15th Estonian Winter School in Computer Science (EWSCS)
XV Eesti Arvutiteaduse Talvekool

Palmse, Estonia, February 28 -March 5, 2010

Robin Cockett

Department of Computer Science
University of Calgary
Alberta, Canada

Categories and Computability

Abstract

Turing categories are a convenient setting for the study of abstract notions of computability: the aim of these tutorials will be to introduce these categories and to show how they can be used to unify various notions of computability.

... and to understand Turing categories it is useful to understand abstract categories of partial maps. These are called restriction categories - that they have a simple algebraic formulation is a quite remarkable fact of nature.

... and to understand in what sense restriction categories capture the notion of "partial map" some basic category theory is useful: this is where the course will start.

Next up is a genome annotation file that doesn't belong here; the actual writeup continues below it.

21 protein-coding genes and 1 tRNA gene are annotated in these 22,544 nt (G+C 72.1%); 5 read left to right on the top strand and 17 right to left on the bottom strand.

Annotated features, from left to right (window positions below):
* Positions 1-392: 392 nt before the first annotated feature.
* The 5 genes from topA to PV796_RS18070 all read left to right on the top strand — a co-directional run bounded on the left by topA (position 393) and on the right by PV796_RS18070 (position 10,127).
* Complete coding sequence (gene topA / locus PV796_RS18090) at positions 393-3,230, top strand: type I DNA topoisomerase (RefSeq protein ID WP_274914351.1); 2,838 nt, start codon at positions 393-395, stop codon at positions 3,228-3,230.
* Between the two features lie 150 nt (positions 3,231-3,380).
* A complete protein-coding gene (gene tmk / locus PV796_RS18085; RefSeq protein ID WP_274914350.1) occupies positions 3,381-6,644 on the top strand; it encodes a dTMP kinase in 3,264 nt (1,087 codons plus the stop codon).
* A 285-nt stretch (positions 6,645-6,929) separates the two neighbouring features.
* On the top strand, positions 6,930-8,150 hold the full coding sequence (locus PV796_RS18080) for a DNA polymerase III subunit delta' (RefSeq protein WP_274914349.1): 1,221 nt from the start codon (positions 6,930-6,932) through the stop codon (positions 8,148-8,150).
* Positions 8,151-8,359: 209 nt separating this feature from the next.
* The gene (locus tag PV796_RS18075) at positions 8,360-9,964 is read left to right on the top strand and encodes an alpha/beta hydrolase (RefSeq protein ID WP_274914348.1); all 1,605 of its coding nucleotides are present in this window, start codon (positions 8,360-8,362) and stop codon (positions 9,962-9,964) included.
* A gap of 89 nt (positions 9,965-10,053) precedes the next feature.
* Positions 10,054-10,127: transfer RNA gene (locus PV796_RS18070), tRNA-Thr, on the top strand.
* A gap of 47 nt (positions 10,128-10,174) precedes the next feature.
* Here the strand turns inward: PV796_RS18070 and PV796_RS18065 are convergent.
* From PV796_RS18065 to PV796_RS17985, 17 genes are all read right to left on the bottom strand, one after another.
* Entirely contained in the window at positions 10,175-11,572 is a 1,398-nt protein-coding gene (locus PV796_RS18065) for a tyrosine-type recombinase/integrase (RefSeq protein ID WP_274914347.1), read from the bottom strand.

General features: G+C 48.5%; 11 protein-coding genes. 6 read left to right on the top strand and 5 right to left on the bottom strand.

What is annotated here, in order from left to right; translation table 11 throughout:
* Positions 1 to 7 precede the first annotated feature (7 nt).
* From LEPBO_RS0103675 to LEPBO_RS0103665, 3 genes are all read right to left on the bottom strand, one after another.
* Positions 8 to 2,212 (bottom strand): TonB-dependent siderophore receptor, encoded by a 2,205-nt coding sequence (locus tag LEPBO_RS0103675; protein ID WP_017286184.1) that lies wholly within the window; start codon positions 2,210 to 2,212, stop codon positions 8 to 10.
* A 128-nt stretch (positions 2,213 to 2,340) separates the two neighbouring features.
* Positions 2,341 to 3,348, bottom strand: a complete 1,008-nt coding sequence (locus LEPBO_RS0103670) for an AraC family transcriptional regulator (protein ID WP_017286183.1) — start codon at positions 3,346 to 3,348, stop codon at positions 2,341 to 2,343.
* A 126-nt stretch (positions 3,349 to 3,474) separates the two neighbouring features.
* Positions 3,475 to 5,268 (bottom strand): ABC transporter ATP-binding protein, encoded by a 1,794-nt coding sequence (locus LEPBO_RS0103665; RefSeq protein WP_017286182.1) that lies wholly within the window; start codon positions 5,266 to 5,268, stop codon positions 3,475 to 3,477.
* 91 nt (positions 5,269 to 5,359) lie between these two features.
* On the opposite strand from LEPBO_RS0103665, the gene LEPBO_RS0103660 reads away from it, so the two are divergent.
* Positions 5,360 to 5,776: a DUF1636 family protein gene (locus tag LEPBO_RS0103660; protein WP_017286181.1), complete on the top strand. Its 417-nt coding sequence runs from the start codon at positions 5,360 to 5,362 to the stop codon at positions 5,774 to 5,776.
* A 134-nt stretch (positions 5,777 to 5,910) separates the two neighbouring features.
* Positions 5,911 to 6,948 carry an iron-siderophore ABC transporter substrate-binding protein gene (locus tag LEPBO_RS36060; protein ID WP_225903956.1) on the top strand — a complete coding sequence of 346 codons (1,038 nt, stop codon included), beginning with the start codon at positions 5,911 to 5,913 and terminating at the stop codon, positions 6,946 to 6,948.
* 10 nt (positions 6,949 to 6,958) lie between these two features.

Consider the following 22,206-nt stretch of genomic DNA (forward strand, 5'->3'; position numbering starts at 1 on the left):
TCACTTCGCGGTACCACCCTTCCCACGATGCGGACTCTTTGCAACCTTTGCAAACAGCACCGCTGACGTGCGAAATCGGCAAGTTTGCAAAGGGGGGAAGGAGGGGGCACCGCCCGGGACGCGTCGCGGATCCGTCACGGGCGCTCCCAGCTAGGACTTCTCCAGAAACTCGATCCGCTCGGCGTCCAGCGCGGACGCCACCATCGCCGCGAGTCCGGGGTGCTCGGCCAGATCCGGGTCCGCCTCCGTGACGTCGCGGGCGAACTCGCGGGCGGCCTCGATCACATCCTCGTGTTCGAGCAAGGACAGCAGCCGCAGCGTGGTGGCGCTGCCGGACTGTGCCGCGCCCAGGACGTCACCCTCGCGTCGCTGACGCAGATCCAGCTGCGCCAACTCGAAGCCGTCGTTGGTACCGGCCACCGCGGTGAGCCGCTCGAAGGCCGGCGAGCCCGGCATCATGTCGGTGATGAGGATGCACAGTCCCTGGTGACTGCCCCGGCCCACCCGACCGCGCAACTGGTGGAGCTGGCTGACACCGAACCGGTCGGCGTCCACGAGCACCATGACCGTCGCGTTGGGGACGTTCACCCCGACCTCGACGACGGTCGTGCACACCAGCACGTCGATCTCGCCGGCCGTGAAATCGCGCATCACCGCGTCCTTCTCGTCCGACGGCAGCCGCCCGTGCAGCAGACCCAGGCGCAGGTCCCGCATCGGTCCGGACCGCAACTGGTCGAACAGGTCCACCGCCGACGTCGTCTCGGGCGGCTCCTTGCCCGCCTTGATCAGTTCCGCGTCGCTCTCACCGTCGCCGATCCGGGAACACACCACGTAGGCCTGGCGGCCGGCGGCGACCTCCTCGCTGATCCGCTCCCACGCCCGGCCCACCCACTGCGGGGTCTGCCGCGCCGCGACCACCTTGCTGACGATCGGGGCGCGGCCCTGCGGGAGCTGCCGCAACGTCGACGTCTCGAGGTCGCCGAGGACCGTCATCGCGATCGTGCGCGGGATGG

Category theory is a foundational subject which unifies tools and has ramifications in theoretical subjects from physics, through computer science, to philosophy and logic. It is not a static subject, rather it is undergoing a dynamic development in the hands not only of category theorists but an increasingly diverse community of people who are applying category theory. Hopefully the course will give some flavor of this diversity.

The course will give a swift introduction to categories, functors, natural transformations, adjoints, monads, and limits. I will introduce some categories I know and love. Then the course will focus on showing how one can model partial maps both using monads and, more elementarily, using restriction categories: this will then lead to an - all too brief - introduction to Turing categories.

Course materials

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